So last night I was like “Wait, there’s going to be a Tumblr convention? It’s in Schaumburg? It’s happening this weekend? I wonder how that’s going?”
What you mainly need to know about Dashcon is that it’s based around the Superwholock/Night Vale/Homestuck side of Tumblr, and it frantically…
This. So very this. Never forget. NEVER FORGIVE.
Canada’s rainbow money
Fun fact for Americans: our money is technically made of plastic and they won’t get wet/gross when you accidentally wash them, and you also can’t rip any bills.
Everybody is in love with canadian money, the thing is who isn’t?
The funniest thing ever is to see canadians try to use american money. One of my friends asked me “HOW DO YOU GUYS KNOW WHICH ONE IS WHICH?! THEY’RE ALL THE SAME COLOR!”
its called reading the numbers
americans learn at an early age to differentiate between the faces of old white men
Why is the queen of England on Canadian money?
Because England basically raised Canada until we were old enough to make our own decisions.
America left home super early
and made bad life choices as a result.
World history brought to you by rainbow money
YOU SHOULD ALSO SEE THAT TRANSPARENT STRIP THEY HAVE ON THERE
CANADIAN MONEY IS MAGIC IT FEELS LIKE MAGIC I SWEAR I HELD ONE LAST WEEK IT WAS MAGIC!!
As a retail worker who deals with this money every time she has a shift, here are a couple of useful tips for using our plastic bills.
1. They tend to stick together. Our paper bills you can flip through and hand over without worry of paying way too much. With our plastic bills, you do have to worry, and double-check that you’re not handing over 2 $20 bills instead of just 1. The quickest way to figure this out is to try to flip through the bill at the transparent part, holding it between your index finger and your thumb
2. Since they are plastic, they can melt with heat and crack with cold. I’ve heard so many stories of this happening. Also it’s honestly so stupid that our own dang money can crack with our long, really fuckin’ cold winters. You’d figure someone would have thought of this. So it’s best to keep your bills in a place that won’t heat up too much in the summer, and is well protected from the cold in winter.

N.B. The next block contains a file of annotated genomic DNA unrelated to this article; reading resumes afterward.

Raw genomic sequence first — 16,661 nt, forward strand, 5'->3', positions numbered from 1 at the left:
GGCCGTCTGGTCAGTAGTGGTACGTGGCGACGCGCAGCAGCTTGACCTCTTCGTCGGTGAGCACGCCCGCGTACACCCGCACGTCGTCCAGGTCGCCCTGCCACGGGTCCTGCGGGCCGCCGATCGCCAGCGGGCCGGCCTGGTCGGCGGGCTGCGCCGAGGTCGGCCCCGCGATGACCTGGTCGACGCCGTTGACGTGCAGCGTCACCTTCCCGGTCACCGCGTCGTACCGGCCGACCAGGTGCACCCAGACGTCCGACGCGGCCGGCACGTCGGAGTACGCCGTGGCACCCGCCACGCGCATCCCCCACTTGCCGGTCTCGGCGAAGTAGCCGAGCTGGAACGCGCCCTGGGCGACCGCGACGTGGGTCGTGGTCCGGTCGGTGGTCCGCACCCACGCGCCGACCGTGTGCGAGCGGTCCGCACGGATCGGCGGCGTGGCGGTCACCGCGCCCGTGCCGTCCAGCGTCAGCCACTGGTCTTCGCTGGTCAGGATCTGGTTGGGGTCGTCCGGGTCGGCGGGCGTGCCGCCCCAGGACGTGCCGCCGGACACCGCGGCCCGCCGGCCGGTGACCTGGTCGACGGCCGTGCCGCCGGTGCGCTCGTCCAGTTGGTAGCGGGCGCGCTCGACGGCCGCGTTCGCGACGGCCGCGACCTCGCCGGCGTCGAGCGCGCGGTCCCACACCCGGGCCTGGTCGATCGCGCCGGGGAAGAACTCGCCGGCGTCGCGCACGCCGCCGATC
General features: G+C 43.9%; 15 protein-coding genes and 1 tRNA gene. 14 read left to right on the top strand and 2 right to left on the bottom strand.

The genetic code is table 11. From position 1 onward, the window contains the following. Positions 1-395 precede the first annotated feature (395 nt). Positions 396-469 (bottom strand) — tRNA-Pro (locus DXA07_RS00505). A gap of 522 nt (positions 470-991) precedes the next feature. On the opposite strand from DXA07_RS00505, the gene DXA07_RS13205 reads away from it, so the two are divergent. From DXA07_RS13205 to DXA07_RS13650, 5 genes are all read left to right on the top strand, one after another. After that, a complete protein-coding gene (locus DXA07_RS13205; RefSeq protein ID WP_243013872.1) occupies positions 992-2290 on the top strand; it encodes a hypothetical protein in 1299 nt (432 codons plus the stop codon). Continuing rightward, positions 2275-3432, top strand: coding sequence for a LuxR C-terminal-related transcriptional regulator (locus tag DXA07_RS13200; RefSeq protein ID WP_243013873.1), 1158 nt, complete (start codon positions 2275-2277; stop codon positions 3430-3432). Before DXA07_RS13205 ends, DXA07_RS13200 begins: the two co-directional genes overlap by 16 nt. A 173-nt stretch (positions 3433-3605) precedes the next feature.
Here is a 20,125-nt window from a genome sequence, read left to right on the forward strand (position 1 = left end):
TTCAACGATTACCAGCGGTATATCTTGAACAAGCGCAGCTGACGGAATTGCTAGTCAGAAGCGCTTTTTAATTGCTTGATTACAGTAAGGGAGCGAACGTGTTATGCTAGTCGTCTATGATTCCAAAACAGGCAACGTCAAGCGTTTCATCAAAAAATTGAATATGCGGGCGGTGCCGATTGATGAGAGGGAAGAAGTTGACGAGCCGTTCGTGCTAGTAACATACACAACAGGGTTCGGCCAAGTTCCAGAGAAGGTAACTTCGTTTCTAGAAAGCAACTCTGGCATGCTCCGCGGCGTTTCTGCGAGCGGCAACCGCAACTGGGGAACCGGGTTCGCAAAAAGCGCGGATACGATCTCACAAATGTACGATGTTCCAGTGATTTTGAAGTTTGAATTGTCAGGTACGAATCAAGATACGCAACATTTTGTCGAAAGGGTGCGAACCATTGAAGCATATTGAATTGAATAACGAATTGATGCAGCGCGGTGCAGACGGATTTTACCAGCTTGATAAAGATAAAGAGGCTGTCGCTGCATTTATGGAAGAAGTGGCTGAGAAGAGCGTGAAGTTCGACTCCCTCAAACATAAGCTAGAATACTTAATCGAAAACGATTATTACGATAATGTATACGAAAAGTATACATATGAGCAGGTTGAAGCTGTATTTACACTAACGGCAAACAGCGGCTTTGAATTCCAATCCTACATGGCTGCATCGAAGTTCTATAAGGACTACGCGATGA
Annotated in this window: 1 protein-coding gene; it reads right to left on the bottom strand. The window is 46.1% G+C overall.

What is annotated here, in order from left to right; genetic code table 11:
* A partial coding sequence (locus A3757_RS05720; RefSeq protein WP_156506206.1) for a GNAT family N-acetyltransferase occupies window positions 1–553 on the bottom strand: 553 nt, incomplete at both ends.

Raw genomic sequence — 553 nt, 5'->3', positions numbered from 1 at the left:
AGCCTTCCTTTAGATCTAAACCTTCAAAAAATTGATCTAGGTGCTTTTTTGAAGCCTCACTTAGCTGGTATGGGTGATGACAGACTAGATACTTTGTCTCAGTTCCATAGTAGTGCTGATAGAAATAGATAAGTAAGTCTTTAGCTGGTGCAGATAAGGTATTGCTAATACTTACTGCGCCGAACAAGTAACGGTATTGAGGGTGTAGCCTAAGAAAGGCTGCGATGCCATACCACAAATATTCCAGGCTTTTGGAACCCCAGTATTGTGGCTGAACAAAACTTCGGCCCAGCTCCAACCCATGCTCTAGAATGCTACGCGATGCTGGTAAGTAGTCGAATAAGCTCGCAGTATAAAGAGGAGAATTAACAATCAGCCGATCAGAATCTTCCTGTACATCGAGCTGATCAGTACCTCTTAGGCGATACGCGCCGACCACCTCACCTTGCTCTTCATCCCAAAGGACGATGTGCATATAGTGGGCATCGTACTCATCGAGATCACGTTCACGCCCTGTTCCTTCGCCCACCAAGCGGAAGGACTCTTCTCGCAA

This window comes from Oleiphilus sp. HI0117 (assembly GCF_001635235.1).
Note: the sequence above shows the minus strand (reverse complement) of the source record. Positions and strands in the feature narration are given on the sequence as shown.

3. Yes, they do smell like maple syrup, especially the newer bills.
1. The claim about sticking is [mostly] true. It’s mostly with fresh bills, but tends to be less present after the bill has been in circulation more than a year. They do not stick together enough for someone to accidentally hand over more than a single bill, however. You can tell from the thickness alone.
2. They do not melt easily, nor do they crack with cold. In fact, you’d have to store the bill in -35c before it would become brittle enough to be damageable. There is a photo of a “broken” bill, but it looks suspiciously like it was cut with scissors instead. For heat, you’d need to apply a blowtorch. They don’t catch on fire easily. If you’re storing your money in freezers or applying a blowtorch to them, you’re doing it wrong.
3. No, they don’t. Debunked over and over and over.
Well shit, this is going to hurt a craptons of sites.